Nick Fogle built generational wealth from coding
I'm excited to share this interview with Nick Fogle, who built generational wealth from coding after he sold his startup Waave he co-founded. Nick was $250k in debt from law school and realised he hated the idea of being a lawyer. So he taught himself to code by using free online resources. In this interview Nick shares his tips for learning to code and getting started as an entrepreneur.
Can you introduce yourself?
Hey, I’m Nick Fogle, the founder and CEO of Churnkey. These days, I’m hard at work building Churnkey into the best SaaS retention tool on the market. Formerly I co-founded a company called Wavve which we grew to about $150k MRR before being acquired in 2021. I’m 35, have two toddlers, and I live near the beach in Charleston, South Carolina. You can find me on Twitter @nickfogle.
Why did you get started with coding?
Long story but I’ll try to keep it short. When I went to university back in the mid-2000s, I don’t think I realized I could make money working on software. I studied Economics and despite graduating a semester early at the top of my class, the jobs evaporated just before graduation due to the 2008 financial crisis. So… what do economics grads do when there are no jobs? They go to law school.
After 3 mind-numbing years of reading legal text and clerking at law firms, I graduated and could go work as an attorney. There was just one problem with that plan. Well, actually two problems. I couldn't pay down my debt ($200,000 and growing) on an attorney salary (started at $50k where I live), AND I dreaded spending the next 40 years of my life doing legal work.
I’d always been creative and felt that the legal profession stifled creativity. I was doing transactional law, so lets say I poured my heart and soul into drafting the best contract I possibly could for my client. Well, if I did my job correctly odds are high I would never hear about or see that contract again. With software, I could write a simple program and unleash it into the world in a matter of minutes.
How did you first get learning code?
In 2012, I decided to build my startup idea. The product was basically a tool that made law more accessible to the average person. Initially I didn’t set out to enjoy the coding part of building a business. It was a means to an end. I was broke, driving a shuttle for minimum wage, and trying to build a startup. I couldn’t afford to hire a developer, so in order to see my startup idea built out, I had to teach myself.
I just started googling my way to figuring out how to build this application. It started out very basic… “how do you create a website?” “What’s a server?” etc… Eventually, I needed to write more complex logic and I stumbled upon CodeCademy which had just launched. It was all free back then, so I went through every lesson they had.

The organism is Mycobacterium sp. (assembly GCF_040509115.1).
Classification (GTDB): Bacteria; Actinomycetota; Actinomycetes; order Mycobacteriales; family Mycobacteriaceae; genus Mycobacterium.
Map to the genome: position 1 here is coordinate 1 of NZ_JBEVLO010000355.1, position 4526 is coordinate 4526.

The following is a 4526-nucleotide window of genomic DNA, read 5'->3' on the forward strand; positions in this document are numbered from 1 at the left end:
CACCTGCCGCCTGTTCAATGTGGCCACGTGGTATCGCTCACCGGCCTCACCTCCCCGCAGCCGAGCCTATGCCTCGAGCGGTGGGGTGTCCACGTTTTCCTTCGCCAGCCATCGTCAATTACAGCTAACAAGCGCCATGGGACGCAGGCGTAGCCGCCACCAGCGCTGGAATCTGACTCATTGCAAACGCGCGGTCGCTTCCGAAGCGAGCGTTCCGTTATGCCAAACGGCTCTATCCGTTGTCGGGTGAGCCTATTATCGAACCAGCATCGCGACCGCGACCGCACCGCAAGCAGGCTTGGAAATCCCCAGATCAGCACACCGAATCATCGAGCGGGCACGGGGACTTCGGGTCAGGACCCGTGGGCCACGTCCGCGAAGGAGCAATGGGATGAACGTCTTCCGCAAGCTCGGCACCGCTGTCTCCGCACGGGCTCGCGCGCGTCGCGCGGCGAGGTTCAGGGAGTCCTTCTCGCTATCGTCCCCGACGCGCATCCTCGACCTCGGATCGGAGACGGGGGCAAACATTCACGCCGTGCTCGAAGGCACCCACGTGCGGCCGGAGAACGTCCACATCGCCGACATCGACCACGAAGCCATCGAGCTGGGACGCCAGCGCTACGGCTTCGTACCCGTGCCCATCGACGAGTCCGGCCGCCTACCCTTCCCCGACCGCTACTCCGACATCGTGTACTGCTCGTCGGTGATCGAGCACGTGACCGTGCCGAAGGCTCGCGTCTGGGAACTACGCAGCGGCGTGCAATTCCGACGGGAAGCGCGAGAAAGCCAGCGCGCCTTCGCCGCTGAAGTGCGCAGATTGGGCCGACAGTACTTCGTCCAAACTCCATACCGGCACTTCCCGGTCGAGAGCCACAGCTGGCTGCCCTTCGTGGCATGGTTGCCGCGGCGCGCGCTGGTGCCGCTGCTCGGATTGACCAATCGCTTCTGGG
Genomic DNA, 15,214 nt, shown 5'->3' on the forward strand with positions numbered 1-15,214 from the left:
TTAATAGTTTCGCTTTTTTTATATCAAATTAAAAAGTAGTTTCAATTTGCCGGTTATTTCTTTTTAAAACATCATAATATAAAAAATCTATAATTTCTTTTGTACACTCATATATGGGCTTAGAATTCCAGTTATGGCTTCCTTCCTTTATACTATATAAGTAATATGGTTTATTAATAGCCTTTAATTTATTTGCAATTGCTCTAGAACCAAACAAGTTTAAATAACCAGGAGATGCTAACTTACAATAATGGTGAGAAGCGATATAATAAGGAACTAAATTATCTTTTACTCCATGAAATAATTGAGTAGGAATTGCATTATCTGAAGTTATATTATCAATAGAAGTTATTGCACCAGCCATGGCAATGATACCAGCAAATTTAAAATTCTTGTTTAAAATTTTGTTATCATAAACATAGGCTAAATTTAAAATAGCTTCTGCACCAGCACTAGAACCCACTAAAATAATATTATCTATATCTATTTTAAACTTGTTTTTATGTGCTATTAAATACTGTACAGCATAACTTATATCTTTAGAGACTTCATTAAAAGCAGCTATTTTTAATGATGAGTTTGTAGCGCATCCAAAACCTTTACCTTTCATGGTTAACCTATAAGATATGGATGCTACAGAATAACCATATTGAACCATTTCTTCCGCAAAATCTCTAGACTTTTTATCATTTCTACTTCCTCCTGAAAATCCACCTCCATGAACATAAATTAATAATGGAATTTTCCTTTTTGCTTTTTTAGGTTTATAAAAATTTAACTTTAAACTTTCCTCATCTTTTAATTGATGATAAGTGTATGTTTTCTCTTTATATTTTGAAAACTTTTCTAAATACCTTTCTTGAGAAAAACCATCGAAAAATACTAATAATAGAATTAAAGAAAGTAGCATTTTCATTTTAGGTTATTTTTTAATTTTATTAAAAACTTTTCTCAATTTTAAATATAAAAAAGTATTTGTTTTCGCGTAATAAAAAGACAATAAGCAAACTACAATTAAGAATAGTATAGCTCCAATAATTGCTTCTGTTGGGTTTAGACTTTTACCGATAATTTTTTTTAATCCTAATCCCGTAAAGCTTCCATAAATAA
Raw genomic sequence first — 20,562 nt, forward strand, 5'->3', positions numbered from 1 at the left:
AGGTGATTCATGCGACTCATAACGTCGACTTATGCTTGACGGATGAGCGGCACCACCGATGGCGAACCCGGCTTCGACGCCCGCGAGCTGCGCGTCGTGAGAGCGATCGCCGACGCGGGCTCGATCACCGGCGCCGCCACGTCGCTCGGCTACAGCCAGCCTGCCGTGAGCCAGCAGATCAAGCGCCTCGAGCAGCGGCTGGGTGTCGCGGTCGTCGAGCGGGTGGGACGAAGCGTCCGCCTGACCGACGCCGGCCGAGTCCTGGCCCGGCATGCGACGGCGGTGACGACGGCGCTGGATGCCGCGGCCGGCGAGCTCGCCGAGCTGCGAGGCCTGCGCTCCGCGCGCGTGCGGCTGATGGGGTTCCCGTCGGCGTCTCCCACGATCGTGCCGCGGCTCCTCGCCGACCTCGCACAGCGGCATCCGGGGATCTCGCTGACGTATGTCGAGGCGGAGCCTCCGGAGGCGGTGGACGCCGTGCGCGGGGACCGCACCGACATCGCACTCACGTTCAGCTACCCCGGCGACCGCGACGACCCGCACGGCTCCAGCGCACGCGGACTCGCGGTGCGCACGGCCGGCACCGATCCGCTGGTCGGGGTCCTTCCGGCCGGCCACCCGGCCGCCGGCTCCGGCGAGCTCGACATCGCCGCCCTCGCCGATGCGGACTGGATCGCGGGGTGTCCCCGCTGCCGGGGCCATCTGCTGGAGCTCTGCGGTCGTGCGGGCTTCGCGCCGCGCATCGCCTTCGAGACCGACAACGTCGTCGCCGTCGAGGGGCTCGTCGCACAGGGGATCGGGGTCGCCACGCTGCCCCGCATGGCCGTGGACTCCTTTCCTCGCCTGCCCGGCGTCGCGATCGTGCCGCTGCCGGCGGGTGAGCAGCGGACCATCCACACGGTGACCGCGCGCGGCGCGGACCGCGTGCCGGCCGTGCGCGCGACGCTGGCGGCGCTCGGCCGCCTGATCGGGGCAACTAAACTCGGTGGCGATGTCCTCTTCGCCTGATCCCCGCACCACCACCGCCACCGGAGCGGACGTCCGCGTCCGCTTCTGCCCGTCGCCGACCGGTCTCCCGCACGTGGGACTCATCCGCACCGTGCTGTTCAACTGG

Fortunately, I stuck through the frustrations of learning because I was passionate about what I was building. Eventually this passion flipped, and I became more interested in my newfound code wielding powers. It’s a pretty cool feeling — being able to control an army of computers with a few keystrokes or write the application code used by millions of people daily.
What was the first app that you made that you felt ok showing to other people?
I made this little web app called SeeTheLaw (I wish I could find it). You could click on a category of legal problem, then navigate a series of yes or no questions. It was the ugliest code every (300 if/then statements), but the UI was actually pretty good. If you answered enough of questions, you’d eventually receive some legal advice.
Why do you not recommend bootcamps or online courses?
Bootcamps and online courses force you through a structured curriculum. Most people don’t learn like this. When you’re force-fed a topic-by-topic approach, you often retain much less because you have no idea why you’re learning a particular topic or how you’ll apply it when the training wheels are off.
Online courses do their best to gamify the learning experience with little badges, but I find many struggle to remember what they learned when the context switches and its time to leave the sandbox environment. Finally, both of these can be costly. Online courses are actually pretty inexpensive, but bootcamps can be quite costly and leave you in debt.
What was it like building Wavve?
I was the technical co-founder / CTO of Wavve. When we started out, we were working on something entirely different – a social app for audio. I built a mobile app, audio sharing platform, and a web app over the course of 18 months. We sold subscriptions to a few radio shows and grew to maybe 300 daily users at the peak, but eventually we threw in the towel.
Before giving up, we pivoted to an audio-to-video tool for helping podcasters share the audio on social. Immediately people were willing to pay us for this thing, which sort of blew my mind because the first version was just an ugly app on an ip address ( there was no domain name).